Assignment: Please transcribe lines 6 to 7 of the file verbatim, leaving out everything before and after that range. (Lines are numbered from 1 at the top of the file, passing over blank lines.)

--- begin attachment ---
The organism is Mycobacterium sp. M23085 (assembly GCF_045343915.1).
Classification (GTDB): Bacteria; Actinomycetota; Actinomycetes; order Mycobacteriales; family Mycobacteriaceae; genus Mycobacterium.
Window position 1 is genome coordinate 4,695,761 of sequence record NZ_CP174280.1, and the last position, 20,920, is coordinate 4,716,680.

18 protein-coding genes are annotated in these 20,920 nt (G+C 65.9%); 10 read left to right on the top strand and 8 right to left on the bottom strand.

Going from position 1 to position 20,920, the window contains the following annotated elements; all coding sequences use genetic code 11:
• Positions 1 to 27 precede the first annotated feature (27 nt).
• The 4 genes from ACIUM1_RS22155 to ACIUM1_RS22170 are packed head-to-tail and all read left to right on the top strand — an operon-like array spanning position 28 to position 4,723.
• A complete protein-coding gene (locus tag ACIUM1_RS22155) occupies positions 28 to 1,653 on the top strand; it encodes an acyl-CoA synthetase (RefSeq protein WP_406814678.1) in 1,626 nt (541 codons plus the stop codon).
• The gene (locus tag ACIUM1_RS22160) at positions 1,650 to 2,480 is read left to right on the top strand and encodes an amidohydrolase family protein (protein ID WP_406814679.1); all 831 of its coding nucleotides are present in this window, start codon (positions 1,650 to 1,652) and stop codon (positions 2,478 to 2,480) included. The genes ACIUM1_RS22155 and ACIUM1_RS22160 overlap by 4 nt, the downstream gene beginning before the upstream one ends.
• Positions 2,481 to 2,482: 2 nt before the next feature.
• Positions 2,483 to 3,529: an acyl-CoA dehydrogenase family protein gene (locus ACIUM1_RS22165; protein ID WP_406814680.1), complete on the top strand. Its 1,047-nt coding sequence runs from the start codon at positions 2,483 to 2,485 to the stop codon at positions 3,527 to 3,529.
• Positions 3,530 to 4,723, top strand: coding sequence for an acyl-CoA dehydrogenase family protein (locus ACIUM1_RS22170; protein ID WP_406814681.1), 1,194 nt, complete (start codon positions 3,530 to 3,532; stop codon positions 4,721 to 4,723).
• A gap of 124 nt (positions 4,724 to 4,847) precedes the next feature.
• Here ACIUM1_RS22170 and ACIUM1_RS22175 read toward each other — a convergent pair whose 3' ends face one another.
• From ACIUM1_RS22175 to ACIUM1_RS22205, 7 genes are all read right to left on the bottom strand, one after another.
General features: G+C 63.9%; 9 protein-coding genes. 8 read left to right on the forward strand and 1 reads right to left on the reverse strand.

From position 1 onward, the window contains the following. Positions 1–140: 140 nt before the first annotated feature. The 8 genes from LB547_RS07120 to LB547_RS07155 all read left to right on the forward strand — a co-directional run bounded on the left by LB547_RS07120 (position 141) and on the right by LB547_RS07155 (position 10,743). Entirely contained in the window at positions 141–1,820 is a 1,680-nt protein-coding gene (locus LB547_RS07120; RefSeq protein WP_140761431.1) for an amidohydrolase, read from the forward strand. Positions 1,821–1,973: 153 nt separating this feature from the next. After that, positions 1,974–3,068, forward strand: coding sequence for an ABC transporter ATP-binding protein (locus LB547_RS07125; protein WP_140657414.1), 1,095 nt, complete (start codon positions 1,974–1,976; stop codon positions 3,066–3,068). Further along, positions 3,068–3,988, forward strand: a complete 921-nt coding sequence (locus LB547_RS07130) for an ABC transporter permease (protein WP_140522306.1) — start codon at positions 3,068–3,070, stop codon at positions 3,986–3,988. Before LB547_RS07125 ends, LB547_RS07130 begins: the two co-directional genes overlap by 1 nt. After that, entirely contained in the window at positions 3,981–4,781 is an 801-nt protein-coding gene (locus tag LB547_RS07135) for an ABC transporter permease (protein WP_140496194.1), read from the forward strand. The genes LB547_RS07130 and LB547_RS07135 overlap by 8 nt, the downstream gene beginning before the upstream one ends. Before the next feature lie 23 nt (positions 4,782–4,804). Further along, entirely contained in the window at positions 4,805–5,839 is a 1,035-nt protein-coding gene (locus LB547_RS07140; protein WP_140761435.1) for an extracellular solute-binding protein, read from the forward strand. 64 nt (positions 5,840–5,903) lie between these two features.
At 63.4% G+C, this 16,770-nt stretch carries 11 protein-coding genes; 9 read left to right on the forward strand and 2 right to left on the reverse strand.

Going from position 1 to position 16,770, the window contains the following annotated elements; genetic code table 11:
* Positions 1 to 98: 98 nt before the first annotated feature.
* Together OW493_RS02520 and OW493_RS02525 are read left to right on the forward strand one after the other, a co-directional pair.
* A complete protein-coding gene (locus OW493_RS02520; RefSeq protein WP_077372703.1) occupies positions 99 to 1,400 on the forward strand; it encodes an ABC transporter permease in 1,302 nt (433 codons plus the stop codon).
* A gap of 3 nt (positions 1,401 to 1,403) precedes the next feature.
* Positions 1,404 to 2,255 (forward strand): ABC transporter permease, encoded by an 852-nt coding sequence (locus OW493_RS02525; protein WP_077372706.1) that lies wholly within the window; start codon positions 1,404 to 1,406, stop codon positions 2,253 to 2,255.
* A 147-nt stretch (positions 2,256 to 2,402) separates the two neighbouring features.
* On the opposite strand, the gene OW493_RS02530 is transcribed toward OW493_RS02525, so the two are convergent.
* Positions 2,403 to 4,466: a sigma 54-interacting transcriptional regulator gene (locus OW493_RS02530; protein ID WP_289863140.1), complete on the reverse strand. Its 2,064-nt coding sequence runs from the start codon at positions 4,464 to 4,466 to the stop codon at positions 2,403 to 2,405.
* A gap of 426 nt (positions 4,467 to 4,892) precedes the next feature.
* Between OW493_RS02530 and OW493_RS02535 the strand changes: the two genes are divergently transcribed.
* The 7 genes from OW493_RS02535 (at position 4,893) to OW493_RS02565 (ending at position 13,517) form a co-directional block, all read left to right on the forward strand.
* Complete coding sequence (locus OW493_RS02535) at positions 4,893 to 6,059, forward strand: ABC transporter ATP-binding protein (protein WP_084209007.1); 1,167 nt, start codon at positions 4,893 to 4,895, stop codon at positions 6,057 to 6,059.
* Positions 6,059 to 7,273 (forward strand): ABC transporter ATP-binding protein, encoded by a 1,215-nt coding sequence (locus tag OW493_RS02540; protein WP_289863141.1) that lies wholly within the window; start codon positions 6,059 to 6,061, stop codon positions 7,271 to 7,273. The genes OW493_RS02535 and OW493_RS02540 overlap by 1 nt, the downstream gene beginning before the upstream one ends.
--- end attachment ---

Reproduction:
• Positions 1 to 27 precede the first annotated feature (27 nt).
• The 4 genes from ACIUM1_RS22155 to ACIUM1_RS22170 are packed head-to-tail and all read left to right on the top strand — an operon-like array spanning position 28 to position 4,723.